Friday, August 18, 2017

The Low Misery Dilemma

The other day, Tim Duy tweeted:

It took me a moment--and I'd guess I'm not alone--to even recognize how remarkable this is. The New York Times ran an article with the headline "Fed Officials Confront New Reality: Low Inflation and Low Unemployment." Confront, not embrace, not celebrate.

The misery index is the sum of unemployment and inflation. Arthur Okun proposed it in the 1960s as a crude gauge of the economy, based on the fact that high inflation and high unemployment are both miserable (so high values of the index are bad). The misery index was pretty low in the 60s, in the 6% to 8% range, similar to where it has been since around 2014. Now it is around 6%. Great, right?

The NYT article notes that we are in an opposite situation to the stagflation of the 1970s and early 80s, when both high inflation and high unemployment were concerns. The misery index reached a high of 21% in 1980. (The unemployment data is only available since 1948).

Very high inflation and high unemployment are each individually troubling for the social welfare costs they impose (which are more obvious for unemployment). But observed together, they also troubled economists for seeming to run contrary to the Phillips curve-based models of the time. The tradeoff between inflation and unemployment wasn't what economists and policymakers had believed, and their misunderstanding probably contributed to the misery.

Though economic theory has evolved, the basic Phillips curve tradeoff idea is still an important part of central bankers' models. By models, I mean both the formal quantitative models used by their staffs and the way they think about how the world works. General idea: if the economy is above full employment, that should put upward pressure on wages, which should put upward pressure on prices.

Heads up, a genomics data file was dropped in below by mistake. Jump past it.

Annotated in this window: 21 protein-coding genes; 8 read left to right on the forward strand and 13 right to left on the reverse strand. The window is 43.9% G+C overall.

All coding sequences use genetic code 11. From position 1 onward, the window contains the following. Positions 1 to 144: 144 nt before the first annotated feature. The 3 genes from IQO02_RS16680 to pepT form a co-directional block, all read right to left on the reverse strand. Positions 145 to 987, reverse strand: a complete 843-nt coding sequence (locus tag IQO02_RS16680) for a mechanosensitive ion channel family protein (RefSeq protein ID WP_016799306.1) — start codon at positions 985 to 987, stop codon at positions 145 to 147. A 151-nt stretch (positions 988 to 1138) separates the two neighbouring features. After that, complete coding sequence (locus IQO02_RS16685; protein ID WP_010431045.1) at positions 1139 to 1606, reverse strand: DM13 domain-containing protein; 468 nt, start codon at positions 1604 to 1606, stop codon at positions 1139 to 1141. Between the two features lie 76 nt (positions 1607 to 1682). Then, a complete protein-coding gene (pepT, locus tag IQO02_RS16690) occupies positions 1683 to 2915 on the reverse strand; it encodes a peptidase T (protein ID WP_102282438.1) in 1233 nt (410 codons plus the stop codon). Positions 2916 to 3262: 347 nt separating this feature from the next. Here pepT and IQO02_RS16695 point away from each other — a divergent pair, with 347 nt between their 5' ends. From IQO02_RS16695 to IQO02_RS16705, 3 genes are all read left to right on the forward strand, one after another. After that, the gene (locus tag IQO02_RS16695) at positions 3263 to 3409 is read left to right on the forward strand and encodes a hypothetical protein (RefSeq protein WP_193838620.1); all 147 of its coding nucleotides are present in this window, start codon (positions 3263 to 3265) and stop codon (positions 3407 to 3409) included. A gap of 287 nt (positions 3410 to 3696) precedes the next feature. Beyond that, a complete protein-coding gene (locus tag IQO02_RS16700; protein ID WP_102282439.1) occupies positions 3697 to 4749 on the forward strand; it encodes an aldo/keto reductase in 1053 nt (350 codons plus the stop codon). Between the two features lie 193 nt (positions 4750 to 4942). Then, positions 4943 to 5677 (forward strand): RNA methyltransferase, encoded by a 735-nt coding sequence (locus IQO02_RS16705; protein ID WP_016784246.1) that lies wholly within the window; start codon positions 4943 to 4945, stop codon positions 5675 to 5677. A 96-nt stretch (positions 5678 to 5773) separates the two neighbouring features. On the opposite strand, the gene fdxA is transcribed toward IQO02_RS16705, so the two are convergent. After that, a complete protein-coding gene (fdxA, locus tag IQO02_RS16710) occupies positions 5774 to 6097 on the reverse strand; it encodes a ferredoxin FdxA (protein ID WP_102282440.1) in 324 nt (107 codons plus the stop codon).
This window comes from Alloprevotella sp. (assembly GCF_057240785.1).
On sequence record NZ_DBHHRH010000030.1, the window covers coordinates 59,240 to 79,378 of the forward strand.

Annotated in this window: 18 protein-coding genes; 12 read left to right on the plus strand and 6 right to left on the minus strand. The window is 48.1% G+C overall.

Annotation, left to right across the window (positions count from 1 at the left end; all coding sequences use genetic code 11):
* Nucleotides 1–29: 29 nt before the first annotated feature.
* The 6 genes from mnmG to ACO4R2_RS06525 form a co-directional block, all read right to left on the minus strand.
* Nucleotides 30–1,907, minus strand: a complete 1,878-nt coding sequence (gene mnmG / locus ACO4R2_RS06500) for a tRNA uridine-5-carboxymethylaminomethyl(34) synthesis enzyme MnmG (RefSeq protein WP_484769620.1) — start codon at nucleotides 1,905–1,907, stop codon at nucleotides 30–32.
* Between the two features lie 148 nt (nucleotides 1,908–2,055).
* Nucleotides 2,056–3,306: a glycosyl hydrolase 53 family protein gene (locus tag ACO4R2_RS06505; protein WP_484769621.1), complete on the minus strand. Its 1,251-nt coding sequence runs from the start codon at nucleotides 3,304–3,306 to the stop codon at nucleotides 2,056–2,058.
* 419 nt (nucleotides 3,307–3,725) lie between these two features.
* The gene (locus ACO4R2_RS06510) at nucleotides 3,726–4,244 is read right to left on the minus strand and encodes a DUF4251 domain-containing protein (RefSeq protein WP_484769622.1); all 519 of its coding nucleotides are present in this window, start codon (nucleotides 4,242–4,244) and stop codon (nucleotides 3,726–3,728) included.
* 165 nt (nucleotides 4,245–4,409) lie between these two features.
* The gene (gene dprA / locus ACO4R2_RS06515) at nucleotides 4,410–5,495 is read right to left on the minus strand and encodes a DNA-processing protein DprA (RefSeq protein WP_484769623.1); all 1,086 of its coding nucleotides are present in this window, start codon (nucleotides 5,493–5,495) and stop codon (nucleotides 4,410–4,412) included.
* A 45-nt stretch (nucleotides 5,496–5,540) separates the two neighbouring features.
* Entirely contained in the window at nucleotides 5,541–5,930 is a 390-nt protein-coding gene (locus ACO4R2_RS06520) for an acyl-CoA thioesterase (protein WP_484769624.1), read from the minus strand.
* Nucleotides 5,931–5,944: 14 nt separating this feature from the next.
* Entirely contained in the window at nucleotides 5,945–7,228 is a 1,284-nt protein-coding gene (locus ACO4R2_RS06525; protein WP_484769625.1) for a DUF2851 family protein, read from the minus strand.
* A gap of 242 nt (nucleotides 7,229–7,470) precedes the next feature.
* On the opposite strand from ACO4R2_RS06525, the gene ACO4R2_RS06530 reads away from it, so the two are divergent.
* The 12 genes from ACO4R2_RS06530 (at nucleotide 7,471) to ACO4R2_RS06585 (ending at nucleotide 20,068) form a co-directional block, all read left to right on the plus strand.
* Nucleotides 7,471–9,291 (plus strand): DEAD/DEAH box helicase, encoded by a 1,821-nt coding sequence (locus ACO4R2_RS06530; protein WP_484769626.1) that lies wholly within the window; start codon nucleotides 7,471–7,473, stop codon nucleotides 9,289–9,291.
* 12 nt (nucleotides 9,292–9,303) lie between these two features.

So low unemployment combined with low inflation seem like a nice problem to have, but if they are indeed a new reality-- that is, something that will last--then there is something amiss in that chain of logic. Maybe we are not at full employment, because the natural rate of unemployment is a lot lower than we thought, or we are looking at the wrong labor market indicators. Maybe full employment does not put upward pressure on wages, for some reason, or maybe we are looking at the wrong wage measures. For example, San Francisco Fed researchers argue that wage growth measures should be adjusted in light of retiring Baby Boomers. Or maybe the link between wage and price inflation has weakened.

Until policymakers feel confident that they understand why we are experiencing both low inflation and low unemployment, they can't simply embrace the low misery. It is natural that they will worry that they are missing something, and that the consequences of whatever that is could be disastrous. The question is what to do in the meanwhile.

There are two camps for Fed policy. One camp favors a wait-and-see approach: hold rates steady until we actually observe inflation rising above 2%. Maybe even let it stay above 2% for awhile, to make up for the lengthy period of below-2% inflation. The other camp favors raising rates preemptively, just in case we are missing some sign that inflation is about to spiral out of control. This latter possibility strikes me as unlikely, but I'm admittedly oversimplifying the concerns, and also haven't personally experienced high inflation.

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